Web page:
adj. Having content or features that encourage online visitors to linger at a website.

Example Citations:
But it was not realistic to expect a single website would become the predominant way people accessed the internet.

“We‘re not about building a portal,“ she said. SeniorLink was a resource for people to use.

Ms Schneider said many sites tended to focus on generating traffic and making themselves “sticky“ to lure advertisers.
—Ian Grayson, “Seniors corner a net mother lode,“ The Australian, May 2, 2000

Most so-called “top site“ surveys measure how many individuals visit a site....What they don‘t necessarily tell you is which sites are “stickiest.“ That‘s the new Web buzzword for sites that are especially good at keeping visitors engaged.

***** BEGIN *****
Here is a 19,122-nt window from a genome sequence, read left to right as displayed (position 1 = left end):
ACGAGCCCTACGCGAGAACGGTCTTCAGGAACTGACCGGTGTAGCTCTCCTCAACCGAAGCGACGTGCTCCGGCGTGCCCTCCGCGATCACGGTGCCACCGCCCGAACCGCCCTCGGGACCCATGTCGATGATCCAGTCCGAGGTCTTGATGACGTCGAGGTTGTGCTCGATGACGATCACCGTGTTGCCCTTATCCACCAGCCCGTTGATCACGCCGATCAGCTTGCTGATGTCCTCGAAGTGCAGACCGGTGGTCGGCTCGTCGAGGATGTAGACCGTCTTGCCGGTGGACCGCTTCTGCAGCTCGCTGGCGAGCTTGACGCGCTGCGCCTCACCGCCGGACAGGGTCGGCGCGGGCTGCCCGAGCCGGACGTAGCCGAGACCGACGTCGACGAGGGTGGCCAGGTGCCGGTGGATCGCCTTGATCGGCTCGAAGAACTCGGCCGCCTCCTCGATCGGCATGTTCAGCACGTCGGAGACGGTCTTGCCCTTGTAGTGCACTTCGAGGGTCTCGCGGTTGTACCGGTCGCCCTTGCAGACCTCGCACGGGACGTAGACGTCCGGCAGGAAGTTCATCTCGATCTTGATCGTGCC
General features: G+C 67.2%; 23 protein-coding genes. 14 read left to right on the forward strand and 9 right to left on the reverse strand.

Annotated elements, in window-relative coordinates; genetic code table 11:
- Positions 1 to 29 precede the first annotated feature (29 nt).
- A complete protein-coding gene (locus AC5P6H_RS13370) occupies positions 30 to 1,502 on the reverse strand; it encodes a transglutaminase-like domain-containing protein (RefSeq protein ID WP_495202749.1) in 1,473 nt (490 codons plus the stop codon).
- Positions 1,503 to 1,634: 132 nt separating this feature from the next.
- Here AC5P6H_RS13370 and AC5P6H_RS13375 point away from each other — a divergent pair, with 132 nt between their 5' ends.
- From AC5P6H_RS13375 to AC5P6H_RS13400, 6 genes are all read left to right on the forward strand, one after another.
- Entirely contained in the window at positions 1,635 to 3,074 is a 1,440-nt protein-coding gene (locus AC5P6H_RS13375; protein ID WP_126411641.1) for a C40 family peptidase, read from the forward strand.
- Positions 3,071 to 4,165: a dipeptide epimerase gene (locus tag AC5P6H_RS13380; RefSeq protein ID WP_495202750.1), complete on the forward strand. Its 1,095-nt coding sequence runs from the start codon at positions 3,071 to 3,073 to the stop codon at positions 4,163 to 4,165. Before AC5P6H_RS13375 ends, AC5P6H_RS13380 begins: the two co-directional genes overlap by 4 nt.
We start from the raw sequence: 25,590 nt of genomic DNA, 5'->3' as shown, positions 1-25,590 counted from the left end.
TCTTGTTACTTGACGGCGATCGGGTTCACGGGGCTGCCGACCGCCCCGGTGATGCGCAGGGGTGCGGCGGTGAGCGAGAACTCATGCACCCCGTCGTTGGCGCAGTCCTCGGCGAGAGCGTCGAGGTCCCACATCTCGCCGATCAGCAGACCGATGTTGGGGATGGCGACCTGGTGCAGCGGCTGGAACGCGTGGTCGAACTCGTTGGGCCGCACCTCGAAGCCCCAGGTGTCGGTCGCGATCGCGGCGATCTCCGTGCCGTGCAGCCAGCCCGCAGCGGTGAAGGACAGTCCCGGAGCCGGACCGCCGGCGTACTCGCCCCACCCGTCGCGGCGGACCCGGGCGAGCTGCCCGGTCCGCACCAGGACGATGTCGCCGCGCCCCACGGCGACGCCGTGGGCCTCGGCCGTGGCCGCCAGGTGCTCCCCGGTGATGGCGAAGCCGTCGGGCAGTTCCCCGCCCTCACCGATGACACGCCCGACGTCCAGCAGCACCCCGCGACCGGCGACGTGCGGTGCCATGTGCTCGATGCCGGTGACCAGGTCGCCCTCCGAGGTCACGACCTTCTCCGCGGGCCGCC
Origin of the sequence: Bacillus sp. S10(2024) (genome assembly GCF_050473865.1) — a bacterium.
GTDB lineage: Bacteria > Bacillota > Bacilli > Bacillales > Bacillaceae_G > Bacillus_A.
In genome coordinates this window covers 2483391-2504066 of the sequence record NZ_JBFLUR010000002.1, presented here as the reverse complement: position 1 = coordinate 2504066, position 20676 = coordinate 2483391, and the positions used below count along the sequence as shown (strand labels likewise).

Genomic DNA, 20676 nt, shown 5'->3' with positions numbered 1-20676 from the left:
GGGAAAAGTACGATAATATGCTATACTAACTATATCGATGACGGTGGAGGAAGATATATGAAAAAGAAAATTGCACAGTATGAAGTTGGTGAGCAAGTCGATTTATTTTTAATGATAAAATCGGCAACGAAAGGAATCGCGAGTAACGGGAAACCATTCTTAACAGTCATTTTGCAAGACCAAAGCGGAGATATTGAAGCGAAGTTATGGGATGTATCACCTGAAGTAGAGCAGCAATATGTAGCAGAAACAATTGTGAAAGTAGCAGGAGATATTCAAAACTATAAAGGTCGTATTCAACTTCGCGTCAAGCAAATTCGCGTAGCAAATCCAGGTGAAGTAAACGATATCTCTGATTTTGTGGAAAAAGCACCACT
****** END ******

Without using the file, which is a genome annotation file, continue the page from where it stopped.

—Annette Hamilton, “Web Sites We Hate to Leave,“ Jesse Berst‘s AnchorDesk, May 1, 1998

Earliest Citation:
The 10 million members of the top three on-line services will see major changes starting the next few weeks.

The services are trying to compete against or embrace the burgeoning World Wide Web. They‘re also trying to make their services more “sticky,“ they say, by giving users something that keeps them from jumping ship.
—Kevin Maney, “New currents for on-line services‘ Net surfers,“ USA Today, July 27, 1996

The sticky adjective is itself becoming linguistically sticky by latching on to different usages. Here's an example:

Genes released into the environment can replicate themselves ad infinitum. Indeed, some studies suggest that transgenes are particularly "sticky" — better at getting themselves around in nature than ordinary genes, possibly because of the viral and bacterial vectors used to engineer them.
—Michael Pollan, "Genetic Pollution," The New York Times, December 9, 2001

Related Word: